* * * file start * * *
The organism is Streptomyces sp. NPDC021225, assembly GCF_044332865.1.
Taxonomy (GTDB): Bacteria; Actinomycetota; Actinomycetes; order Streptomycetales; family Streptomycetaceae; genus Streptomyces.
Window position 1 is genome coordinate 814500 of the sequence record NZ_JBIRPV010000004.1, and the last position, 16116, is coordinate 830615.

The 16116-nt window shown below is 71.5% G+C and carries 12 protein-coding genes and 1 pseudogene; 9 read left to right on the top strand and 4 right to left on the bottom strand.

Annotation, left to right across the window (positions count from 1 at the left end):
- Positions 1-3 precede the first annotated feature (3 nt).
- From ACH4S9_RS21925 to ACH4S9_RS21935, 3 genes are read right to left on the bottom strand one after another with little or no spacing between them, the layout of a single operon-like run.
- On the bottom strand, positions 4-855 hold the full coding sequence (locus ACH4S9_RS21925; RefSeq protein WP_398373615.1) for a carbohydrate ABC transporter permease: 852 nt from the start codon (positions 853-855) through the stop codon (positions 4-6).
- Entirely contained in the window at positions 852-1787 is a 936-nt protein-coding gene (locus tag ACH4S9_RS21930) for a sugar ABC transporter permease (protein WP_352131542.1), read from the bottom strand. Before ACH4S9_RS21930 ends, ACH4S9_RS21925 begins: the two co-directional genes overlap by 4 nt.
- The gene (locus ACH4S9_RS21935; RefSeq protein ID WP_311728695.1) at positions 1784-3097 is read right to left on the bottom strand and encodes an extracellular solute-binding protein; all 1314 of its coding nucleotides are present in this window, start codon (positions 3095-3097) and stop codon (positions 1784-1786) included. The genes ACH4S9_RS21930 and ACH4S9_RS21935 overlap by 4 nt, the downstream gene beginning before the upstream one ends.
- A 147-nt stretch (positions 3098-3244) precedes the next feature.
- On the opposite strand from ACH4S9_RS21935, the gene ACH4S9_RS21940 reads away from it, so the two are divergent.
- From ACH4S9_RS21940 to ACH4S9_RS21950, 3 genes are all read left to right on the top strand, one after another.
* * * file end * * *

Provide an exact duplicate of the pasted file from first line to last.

The organism is Streptomyces sp. NPDC021225, assembly GCF_044332865.1.
Taxonomy (GTDB): Bacteria; Actinomycetota; Actinomycetes; order Streptomycetales; family Streptomycetaceae; genus Streptomyces.
Window position 1 is genome coordinate 814500 of the sequence record NZ_JBIRPV010000004.1, and the last position, 16116, is coordinate 830615.

The 16116-nt window shown below is 71.5% G+C and carries 12 protein-coding genes and 1 pseudogene; 9 read left to right on the top strand and 4 right to left on the bottom strand.

Annotation, left to right across the window (positions count from 1 at the left end):
- Positions 1-3 precede the first annotated feature (3 nt).
- From ACH4S9_RS21925 to ACH4S9_RS21935, 3 genes are read right to left on the bottom strand one after another with little or no spacing between them, the layout of a single operon-like run.
- On the bottom strand, positions 4-855 hold the full coding sequence (locus ACH4S9_RS21925; RefSeq protein WP_398373615.1) for a carbohydrate ABC transporter permease: 852 nt from the start codon (positions 853-855) through the stop codon (positions 4-6).
- Entirely contained in the window at positions 852-1787 is a 936-nt protein-coding gene (locus tag ACH4S9_RS21930) for a sugar ABC transporter permease (protein WP_352131542.1), read from the bottom strand. Before ACH4S9_RS21930 ends, ACH4S9_RS21925 begins: the two co-directional genes overlap by 4 nt.
- The gene (locus ACH4S9_RS21935; RefSeq protein ID WP_311728695.1) at positions 1784-3097 is read right to left on the bottom strand and encodes an extracellular solute-binding protein; all 1314 of its coding nucleotides are present in this window, start codon (positions 3095-3097) and stop codon (positions 1784-1786) included. The genes ACH4S9_RS21930 and ACH4S9_RS21935 overlap by 4 nt, the downstream gene beginning before the upstream one ends.
- A 147-nt stretch (positions 3098-3244) precedes the next feature.
- On the opposite strand from ACH4S9_RS21935, the gene ACH4S9_RS21940 reads away from it, so the two are divergent.
- From ACH4S9_RS21940 to ACH4S9_RS21950, 3 genes are all read left to right on the top strand, one after another.